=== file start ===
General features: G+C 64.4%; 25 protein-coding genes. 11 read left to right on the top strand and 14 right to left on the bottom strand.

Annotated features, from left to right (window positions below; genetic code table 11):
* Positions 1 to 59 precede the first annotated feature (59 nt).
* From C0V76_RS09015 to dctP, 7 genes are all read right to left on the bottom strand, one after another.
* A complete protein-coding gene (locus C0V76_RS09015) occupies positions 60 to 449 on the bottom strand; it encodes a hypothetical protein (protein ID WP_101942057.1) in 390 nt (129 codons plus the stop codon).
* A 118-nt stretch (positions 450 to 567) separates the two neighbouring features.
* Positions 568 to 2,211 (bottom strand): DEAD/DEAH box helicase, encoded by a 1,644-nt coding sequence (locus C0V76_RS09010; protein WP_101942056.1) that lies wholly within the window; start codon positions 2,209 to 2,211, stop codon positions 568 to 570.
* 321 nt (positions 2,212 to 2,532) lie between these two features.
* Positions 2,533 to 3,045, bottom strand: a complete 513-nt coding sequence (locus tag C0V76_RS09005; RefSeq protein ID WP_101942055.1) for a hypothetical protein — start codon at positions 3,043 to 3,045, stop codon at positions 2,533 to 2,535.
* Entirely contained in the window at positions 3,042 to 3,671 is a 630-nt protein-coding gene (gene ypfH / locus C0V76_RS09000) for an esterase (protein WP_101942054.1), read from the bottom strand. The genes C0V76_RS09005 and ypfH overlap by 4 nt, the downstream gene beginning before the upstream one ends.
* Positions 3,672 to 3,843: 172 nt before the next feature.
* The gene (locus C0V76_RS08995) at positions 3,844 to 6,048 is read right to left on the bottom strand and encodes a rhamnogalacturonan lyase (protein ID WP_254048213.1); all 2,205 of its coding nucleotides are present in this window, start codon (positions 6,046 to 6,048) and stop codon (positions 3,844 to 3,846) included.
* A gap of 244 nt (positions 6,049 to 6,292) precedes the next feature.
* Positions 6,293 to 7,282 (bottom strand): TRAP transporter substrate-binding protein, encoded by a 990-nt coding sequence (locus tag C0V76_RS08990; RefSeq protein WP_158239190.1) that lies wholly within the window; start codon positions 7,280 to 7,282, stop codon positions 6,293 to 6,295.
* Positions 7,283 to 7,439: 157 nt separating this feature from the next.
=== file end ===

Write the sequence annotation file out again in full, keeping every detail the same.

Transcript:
General features: G+C 64.4%; 25 protein-coding genes. 11 read left to right on the top strand and 14 right to left on the bottom strand.

Annotated features, from left to right (window positions below; genetic code table 11):
* Positions 1 to 59 precede the first annotated feature (59 nt).
* From C0V76_RS09015 to dctP, 7 genes are all read right to left on the bottom strand, one after another.
* A complete protein-coding gene (locus C0V76_RS09015) occupies positions 60 to 449 on the bottom strand; it encodes a hypothetical protein (protein ID WP_101942057.1) in 390 nt (129 codons plus the stop codon).
* A 118-nt stretch (positions 450 to 567) separates the two neighbouring features.
* Positions 568 to 2,211 (bottom strand): DEAD/DEAH box helicase, encoded by a 1,644-nt coding sequence (locus C0V76_RS09010; protein WP_101942056.1) that lies wholly within the window; start codon positions 2,209 to 2,211, stop codon positions 568 to 570.
* 321 nt (positions 2,212 to 2,532) lie between these two features.
* Positions 2,533 to 3,045, bottom strand: a complete 513-nt coding sequence (locus tag C0V76_RS09005; RefSeq protein ID WP_101942055.1) for a hypothetical protein — start codon at positions 3,043 to 3,045, stop codon at positions 2,533 to 2,535.
* Entirely contained in the window at positions 3,042 to 3,671 is a 630-nt protein-coding gene (gene ypfH / locus C0V76_RS09000) for an esterase (protein WP_101942054.1), read from the bottom strand. The genes C0V76_RS09005 and ypfH overlap by 4 nt, the downstream gene beginning before the upstream one ends.
* Positions 3,672 to 3,843: 172 nt before the next feature.
* The gene (locus C0V76_RS08995) at positions 3,844 to 6,048 is read right to left on the bottom strand and encodes a rhamnogalacturonan lyase (protein ID WP_254048213.1); all 2,205 of its coding nucleotides are present in this window, start codon (positions 6,046 to 6,048) and stop codon (positions 3,844 to 3,846) included.
* A gap of 244 nt (positions 6,049 to 6,292) precedes the next feature.
* Positions 6,293 to 7,282 (bottom strand): TRAP transporter substrate-binding protein, encoded by a 990-nt coding sequence (locus tag C0V76_RS08990; RefSeq protein WP_158239190.1) that lies wholly within the window; start codon positions 7,280 to 7,282, stop codon positions 6,293 to 6,295.
* Positions 7,283 to 7,439: 157 nt separating this feature from the next.